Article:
At age 74, Violet Pangborn, of Jamestown, is crafty enough to create decorations in the spirit of the season.
To celebrate Christmas, Pangborn decorates a Christmas tree every year. But, this year, the 7-foot Christmas tree she decorated features 57 tatted ornaments that she made herself.
"I like decorating Christmas trees, I like the holidays and I like fancy work," said Pangborn. "So, I made all the red and white, tatted ornaments to decorate my tree this year."
Violet Pangborn poses for a photo with a 7-foot Christmas tree she decorated with 57 white, handmade tatted ornaments.
P-J photo by Dusten Rader
According to Pangborn, tatting is no easy process; and it can take many hours to complete just one piece. The technique utilizes thread, a tool called a "shuttle" and steady hands. Pangborn used this process to create the 57 unique ornaments that adorn the tree, as well as other patterns for various occasions. Much like real snowflakes, no two of Pangborn's ornaments are the same.
"For the tree, I made tatted snowflakes, stars and crosses," said Pangborn. "Then I added other ornaments such as aluminum flowers, which I remember my mother decorating her trees with when I was a little girl. There are also red ribbons, butterflies, teddy bears, icicles, candy canes, angels, cars and trucks, churches, birds, and a little bit of everything really. Then I topped the tree with a large red ribbon with lights in it, and it has Christmas lights wrapped around it too."
Pangborn enjoys crafting so much that she has amassed quite a large quantity of tatted items, which she either gives to her friends as presents, saves for her collection, enters into crafting competitions or sells. She gets her inspiration from tatting pattern books, designs she finds at antique, thrift and craft shops in the area, and from her friends who find unique patterns for her to try.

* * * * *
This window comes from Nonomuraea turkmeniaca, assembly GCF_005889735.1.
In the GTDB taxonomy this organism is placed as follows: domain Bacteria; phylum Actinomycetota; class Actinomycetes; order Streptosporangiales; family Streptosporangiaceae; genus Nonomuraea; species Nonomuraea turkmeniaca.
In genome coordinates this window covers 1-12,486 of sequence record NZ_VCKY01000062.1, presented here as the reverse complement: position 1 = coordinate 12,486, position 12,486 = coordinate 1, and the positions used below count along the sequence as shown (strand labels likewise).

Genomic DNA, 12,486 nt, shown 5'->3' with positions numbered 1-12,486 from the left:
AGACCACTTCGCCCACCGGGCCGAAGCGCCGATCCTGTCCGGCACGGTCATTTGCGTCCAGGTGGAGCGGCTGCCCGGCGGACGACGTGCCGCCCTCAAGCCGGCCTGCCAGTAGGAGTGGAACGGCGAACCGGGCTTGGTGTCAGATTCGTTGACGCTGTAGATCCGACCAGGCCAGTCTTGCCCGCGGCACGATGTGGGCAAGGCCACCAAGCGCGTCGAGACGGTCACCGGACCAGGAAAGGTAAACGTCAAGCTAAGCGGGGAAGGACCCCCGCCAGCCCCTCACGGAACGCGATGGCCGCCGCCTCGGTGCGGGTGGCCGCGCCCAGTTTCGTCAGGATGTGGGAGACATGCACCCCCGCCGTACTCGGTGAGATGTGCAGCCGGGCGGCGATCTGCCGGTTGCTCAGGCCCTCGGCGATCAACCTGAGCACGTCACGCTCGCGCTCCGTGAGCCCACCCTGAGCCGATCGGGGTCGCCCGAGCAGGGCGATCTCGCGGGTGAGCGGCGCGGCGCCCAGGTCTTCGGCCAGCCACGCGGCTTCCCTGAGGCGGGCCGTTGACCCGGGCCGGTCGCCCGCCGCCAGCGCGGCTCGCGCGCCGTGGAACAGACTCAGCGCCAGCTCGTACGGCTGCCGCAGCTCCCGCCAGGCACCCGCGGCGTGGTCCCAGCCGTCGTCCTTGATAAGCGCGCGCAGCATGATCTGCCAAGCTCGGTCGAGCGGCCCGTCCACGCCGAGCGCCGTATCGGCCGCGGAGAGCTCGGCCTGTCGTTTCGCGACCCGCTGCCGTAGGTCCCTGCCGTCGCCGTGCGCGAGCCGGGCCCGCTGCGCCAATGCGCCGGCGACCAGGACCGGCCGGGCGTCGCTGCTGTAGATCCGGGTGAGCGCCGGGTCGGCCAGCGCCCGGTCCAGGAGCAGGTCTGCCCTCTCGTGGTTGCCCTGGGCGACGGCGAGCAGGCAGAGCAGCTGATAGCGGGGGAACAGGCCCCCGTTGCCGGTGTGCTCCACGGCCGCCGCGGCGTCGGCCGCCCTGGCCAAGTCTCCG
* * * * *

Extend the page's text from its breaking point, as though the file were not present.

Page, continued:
"I wind the thread around the shuttle to get it going and make knots," said Pangborn. "I leave a space, then move the thread up to make a loop. When you get so many loops on it, you pull it up to make a ring. If I have enough light I can do it without glasses. And, it works your hands so I don't have arthritis I guess because I keep them moving."
In addition to the tree ornaments, Pangborn also makes accessories such as necklaces, doilies, miniature tea cups, hearts, snowmen, crosses and more.
She started tatting when she was about 16; her sister taught her how. Her sister learned the process from their aunt, who passed away at 95 years old.
Tatting isn't the only craft that Pangborn enjoys. She also created a small Christmas tree made with various pieces of jewelry to display above her fireplace. She collected the pieces of jewelry from yard sales and tore off the backs to make them flat. Then, she glued the pieces to the tree. It has everything from watches, buttons, beads, pieces of Sarah Conventry jewelry, a statue of liberty, crowns and is topped with a star.
"I'm going to hang onto it, and if my kids want it they'll probably get it," said Pangborn.
Pangborn isn't the only one in her family who is crafty. Her son, Todd, of Kiantone, is a sand sculptor. For her son's wedding, Pangborn used tatting to accentuate Todd's wife Lori's wedding dress.
Pangborn hopes to enter some of her pieces in craft fair competitions over the next couple years.
"I'm so proud of my tatting and decorations," said Pangborn. "Years ago I earned several first places with my tatting work at fairs. So, I hope I can stay healthy a little longer to do that again."